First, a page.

Well, I did my best. Reports of an impending onslaught of heat and humidity were flying so I dragged the air conditioners out of the garage and hoisted them into a couple of windows. I have to tell you they weigh a ton or maybe it just seems that way. It was tough work but I was willing to make the sacrifice. I just knew that if anything could forestall the approaching wave of steamy air, my advanced preparation was it.
Like most people in northern New England, I resist the lure of cool, conditioned air. I can’t be sure but I think in must have something to do with the nine or ten months we keep our windows sealed up tight. Summer is a celebration of fresh air. It is a joy to tear open the shutters and throw up the sash. Come September, we’ll be opening fewer windows and closing them by late afternoon.
I suppose I could bite the bullet and invest in central air conditioning. I could but I won’t. Instead, I rally around the mostly true clichés that we Yankees mutter every summer.
“It’s New Hampshire. It doesn’t get all that hot.”
“It’s New Hampshire. It always cools down at night.”
“It’s New Hampshire. There’s always a nice breeze.”
“It’s New Hampshire. When it gets really hot, a thunder shower cools things down.”
“Come on, it’s New Hampshire. We get, what, maybe three really hots days and nights a summer.”
On top of being a New Englander, I lived in Switzerland for a couple of decades. And guess what? You got it; there was no air conditioning. Not in houses, not in stores or restaurants or even offices. Yes, I shared an office building with a couple hundred people and it was not air-conditioned. It was air-cooled but no one seemed to know what that meant. Since you’re dying to ask … yes, there were times when the office felt (and smelt) like a boys’ locker room during a heatwave in Louisiana. On the plus side, there were no fights over the thermostat and no space heaters hidden under desks.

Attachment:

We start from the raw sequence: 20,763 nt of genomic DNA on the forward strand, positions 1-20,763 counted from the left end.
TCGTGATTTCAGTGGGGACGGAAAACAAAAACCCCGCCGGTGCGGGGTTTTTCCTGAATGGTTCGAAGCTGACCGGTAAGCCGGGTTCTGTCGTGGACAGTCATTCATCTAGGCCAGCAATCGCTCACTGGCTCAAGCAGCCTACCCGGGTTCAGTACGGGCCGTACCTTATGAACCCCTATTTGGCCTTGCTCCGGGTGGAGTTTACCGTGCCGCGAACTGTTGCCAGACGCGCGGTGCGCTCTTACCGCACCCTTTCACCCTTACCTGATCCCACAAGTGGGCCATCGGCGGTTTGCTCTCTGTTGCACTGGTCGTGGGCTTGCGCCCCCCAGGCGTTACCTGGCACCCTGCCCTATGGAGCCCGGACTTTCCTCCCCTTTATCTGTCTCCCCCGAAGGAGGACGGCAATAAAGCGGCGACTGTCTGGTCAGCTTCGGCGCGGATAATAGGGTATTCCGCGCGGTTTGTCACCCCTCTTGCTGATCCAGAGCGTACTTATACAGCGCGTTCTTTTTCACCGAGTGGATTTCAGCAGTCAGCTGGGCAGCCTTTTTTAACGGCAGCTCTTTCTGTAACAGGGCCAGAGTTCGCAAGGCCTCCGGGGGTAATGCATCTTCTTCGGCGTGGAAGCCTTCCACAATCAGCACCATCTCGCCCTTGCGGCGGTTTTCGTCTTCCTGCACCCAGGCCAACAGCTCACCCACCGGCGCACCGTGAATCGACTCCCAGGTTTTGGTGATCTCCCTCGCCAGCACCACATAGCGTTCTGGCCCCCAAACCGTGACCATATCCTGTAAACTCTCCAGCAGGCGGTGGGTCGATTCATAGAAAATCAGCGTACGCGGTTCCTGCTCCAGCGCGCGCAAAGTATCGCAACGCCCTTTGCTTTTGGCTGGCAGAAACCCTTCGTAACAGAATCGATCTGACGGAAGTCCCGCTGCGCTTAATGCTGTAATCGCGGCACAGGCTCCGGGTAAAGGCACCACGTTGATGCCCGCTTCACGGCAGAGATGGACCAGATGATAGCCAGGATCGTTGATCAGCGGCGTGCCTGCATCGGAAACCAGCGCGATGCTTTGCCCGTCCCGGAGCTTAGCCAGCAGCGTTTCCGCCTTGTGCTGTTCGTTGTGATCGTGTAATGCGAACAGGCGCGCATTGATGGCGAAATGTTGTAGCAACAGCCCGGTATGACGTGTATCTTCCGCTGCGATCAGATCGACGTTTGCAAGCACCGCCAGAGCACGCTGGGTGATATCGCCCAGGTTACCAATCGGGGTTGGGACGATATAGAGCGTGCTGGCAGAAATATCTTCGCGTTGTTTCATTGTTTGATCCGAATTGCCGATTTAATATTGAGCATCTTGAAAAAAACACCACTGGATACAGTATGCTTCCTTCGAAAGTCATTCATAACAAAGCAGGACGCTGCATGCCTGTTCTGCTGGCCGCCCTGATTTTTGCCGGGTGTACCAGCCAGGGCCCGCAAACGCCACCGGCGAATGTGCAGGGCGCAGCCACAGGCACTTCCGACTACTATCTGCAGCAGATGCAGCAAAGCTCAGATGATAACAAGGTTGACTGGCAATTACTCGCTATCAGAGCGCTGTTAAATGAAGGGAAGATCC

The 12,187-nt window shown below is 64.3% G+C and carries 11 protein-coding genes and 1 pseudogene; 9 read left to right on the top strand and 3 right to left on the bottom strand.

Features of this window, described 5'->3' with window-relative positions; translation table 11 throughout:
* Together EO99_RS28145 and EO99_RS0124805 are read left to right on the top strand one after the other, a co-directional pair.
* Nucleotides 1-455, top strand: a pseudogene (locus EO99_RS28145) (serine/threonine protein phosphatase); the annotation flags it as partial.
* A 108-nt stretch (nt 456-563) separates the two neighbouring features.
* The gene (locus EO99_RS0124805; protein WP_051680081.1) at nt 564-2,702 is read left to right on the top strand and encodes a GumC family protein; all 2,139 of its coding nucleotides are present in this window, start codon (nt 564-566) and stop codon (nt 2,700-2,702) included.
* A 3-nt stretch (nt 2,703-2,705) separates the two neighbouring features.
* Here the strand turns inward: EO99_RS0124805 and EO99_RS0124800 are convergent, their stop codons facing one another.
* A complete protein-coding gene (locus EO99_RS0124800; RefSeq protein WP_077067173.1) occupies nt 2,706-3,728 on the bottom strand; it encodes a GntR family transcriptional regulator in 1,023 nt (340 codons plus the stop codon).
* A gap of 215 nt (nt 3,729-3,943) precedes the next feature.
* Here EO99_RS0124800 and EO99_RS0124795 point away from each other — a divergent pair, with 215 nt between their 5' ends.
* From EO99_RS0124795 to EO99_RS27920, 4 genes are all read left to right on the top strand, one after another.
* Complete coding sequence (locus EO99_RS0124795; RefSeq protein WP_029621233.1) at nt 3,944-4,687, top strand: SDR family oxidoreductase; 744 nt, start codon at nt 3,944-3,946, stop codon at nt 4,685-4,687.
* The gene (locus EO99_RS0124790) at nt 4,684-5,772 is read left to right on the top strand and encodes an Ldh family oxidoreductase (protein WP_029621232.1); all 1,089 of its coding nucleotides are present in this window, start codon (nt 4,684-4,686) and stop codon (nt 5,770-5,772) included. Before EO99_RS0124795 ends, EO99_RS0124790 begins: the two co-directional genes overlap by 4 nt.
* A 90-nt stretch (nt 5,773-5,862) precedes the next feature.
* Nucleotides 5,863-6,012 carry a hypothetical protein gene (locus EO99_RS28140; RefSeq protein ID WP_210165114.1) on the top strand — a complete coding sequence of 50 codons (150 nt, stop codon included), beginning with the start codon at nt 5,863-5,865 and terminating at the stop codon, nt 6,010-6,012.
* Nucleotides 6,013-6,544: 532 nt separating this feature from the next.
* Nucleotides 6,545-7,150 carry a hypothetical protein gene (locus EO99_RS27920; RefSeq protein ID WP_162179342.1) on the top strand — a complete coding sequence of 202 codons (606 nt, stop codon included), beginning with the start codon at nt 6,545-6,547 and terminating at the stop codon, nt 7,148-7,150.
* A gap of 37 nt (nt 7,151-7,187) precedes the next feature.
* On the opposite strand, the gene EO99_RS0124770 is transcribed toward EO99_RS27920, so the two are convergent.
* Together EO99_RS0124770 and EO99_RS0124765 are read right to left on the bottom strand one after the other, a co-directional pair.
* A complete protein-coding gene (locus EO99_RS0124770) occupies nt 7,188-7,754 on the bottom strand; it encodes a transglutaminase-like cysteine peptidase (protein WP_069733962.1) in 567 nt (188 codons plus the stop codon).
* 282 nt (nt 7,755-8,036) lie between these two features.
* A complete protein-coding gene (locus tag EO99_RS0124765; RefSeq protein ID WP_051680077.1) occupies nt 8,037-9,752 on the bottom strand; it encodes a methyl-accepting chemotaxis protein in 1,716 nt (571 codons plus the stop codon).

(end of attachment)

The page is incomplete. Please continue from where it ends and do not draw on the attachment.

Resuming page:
Anyway, when I bought my house near Pleasant Lake, there were half a dozen almost-new window air conditioners in the garage. The former owners were from California and didn’t share my New England mindset. These west coast transplants didn’t last long in the land of four seasons, three maybe four years. I’m not sure if our icy cold winters or hot, humid summers did them in. It could’ve been both. They said they were moving west again to be closer to their kids.
I’ve been known to curse those Californians. After all, if those air conditioners weren’t in the garage, I wouldn’t need to lug them around twice a year. Thankfully, I didn’t keep them all. I’d be exhausted before I got them installed. I sold a couple and held on to a few. Just in case.
There you have it: the confession. I’m not the purist I pretend to be. While I draw the line at spending thousands on central air conditioning, I’m not totally adverse to throwing a unit into a bedroom window. Particularly if it was free in the first place. Free – the Yankee blessing and curse that fills our attics and garages with things we hardly need.
Stay cool and bon appétit!
1 baguette, sliced
Garlic-Basil Oil (recipe follows)
2 cups roughly chopped tomatoes
Sea salt to taste
Preheat the grill to medium-high.* Place the bread slices on the grill and cook until golden, about 1 minute per side.
Remove from the grill and, while the bread is still warm, generously brush with Garlic-Basil Oil. Add a generous spoonful of tomatoes, sprinkle with sea salt and chopped chives and serve.
* You can toast the bread on a grill pan or in the oven but the end result will not be as delicious.
2-3 tablespoons roughly chopped basil leaves
1-2 cloves garlic
1-2 tablespoons white wine vinegar
1/4 teaspoon sea salt
Freshly ground pepper to taste
1/2 cup extra virgin olive oil
Put the basil, garlic, vinegar, salt and pepper in a small food processor or blender and pulse to chop and combine. With the motor running, slowly add the oil and process until the basil and garlic are finely chopped and incorporated into the oil.
Let the oil sit at room temperature for up to 60 minutes or in the refrigerator for several hours to mix and meld the flavors. Serve at room temperature.
Store any extra Garlic-Basil Oil in the refrigerator.
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Want more? I’ve got links to lots more to read, see & cook. © Susan W. Nye, 2016